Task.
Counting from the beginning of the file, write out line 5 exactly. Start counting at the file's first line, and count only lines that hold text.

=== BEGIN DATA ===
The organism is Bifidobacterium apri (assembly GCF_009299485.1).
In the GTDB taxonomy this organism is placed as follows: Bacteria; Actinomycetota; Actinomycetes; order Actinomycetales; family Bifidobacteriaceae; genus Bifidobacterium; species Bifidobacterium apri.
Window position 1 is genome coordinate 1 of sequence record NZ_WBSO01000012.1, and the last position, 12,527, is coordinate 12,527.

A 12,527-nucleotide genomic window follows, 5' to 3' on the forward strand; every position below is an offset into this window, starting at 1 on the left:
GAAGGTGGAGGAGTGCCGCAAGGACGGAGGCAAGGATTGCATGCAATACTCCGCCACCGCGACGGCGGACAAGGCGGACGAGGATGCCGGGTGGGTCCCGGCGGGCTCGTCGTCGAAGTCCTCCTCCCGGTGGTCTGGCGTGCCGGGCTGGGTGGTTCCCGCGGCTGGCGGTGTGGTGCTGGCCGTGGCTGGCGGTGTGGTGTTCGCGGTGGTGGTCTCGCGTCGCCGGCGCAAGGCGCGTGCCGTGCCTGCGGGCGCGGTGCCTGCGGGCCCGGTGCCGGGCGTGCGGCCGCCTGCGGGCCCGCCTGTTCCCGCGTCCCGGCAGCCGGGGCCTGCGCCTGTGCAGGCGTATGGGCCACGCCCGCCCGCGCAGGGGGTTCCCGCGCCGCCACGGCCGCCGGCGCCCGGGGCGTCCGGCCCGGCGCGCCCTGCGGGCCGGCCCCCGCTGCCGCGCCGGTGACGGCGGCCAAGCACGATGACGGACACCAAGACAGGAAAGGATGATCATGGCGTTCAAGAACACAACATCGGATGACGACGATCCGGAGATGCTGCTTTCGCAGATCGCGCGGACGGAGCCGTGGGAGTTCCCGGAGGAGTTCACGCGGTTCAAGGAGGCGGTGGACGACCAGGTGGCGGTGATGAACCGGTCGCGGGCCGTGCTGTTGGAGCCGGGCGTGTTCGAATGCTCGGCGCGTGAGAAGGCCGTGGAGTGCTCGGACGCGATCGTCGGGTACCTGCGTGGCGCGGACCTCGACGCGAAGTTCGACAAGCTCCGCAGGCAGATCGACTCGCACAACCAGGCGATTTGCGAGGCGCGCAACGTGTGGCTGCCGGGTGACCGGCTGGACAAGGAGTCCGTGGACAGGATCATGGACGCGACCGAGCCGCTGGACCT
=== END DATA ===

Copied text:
GAAGGTGGAGGAGTGCCGCAAGGACGGAGGCAAGGATTGCATGCAATACTCCGCCACCGCGACGGCGGACAAGGCGGACGAGGATGCCGGGTGGGTCCCGGCGGGCTCGTCGTCGAAGTCCTCCTCCCGGTGGTCTGGCGTGCCGGGCTGGGTGGTTCCCGCGGCTGGCGGTGTGGTGCTGGCCGTGGCTGGCGGTGTGGTGTTCGCGGTGGTGGTCTCGCGTCGCCGGCGCAAGGCGCGTGCCGTGCCTGCGGGCGCGGTGCCTGCGGGCCCGGTGCCGGGCGTGCGGCCGCCTGCGGGCCCGCCTGTTCCCGCGTCCCGGCAGCCGGGGCCTGCGCCTGTGCAGGCGTATGGGCCACGCCCGCCCGCGCAGGGGGTTCCCGCGCCGCCACGGCCGCCGGCGCCCGGGGCGTCCGGCCCGGCGCGCCCTGCGGGCCGGCCCCCGCTGCCGCGCCGGTGACGGCGGCCAAGCACGATGACGGACACCAAGACAGGAAAGGATGATCATGGCGTTCAAGAACACAACATCGGATGACGACGATCCGGAGATGCTGCTTTCGCAGATCGCGCGGACGGAGCCGTGGGAGTTCCCGGAGGAGTTCACGCGGTTCAAGGAGGCGGTGGACGACCAGGTGGCGGTGATGAACCGGTCGCGGGCCGTGCTGTTGGAGCCGGGCGTGTTCGAATGCTCGGCGCGTGAGAAGGCCGTGGAGTGCTCGGACGCGATCGTCGGGTACCTGCGTGGCGCGGACCTCGACGCGAAGTTCGACAAGCTCCGCAGGCAGATCGACTCGCACAACCAGGCGATTTGCGAGGCGCGCAACGTGTGGCTGCCGGGTGACCGGCTGGACAAGGAGTCCGTGGACAGGATCATGGACGCGACCGAGCCGCTGGACCT